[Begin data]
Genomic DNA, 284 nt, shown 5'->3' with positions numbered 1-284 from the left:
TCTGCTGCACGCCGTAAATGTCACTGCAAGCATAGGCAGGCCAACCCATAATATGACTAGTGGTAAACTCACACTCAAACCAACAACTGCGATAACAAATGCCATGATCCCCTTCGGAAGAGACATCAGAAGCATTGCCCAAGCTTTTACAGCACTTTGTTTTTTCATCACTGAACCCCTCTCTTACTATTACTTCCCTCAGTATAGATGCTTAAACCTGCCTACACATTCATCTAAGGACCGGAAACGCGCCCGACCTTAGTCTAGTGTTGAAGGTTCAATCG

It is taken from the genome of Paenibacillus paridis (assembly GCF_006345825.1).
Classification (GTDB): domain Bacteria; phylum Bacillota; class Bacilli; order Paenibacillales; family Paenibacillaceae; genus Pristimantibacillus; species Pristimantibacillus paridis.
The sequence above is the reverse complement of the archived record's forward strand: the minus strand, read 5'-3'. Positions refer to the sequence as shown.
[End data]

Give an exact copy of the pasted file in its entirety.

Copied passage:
Genomic DNA, 284 nt, shown 5'->3' with positions numbered 1-284 from the left:
TCTGCTGCACGCCGTAAATGTCACTGCAAGCATAGGCAGGCCAACCCATAATATGACTAGTGGTAAACTCACACTCAAACCAACAACTGCGATAACAAATGCCATGATCCCCTTCGGAAGAGACATCAGAAGCATTGCCCAAGCTTTTACAGCACTTTGTTTTTTCATCACTGAACCCCTCTCTTACTATTACTTCCCTCAGTATAGATGCTTAAACCTGCCTACACATTCATCTAAGGACCGGAAACGCGCCCGACCTTAGTCTAGTGTTGAAGGTTCAATCG

It is taken from the genome of Paenibacillus paridis (assembly GCF_006345825.1).
Classification (GTDB): domain Bacteria; phylum Bacillota; class Bacilli; order Paenibacillales; family Paenibacillaceae; genus Pristimantibacillus; species Pristimantibacillus paridis.
The sequence above is the reverse complement of the archived record's forward strand: the minus strand, read 5'-3'. Positions refer to the sequence as shown.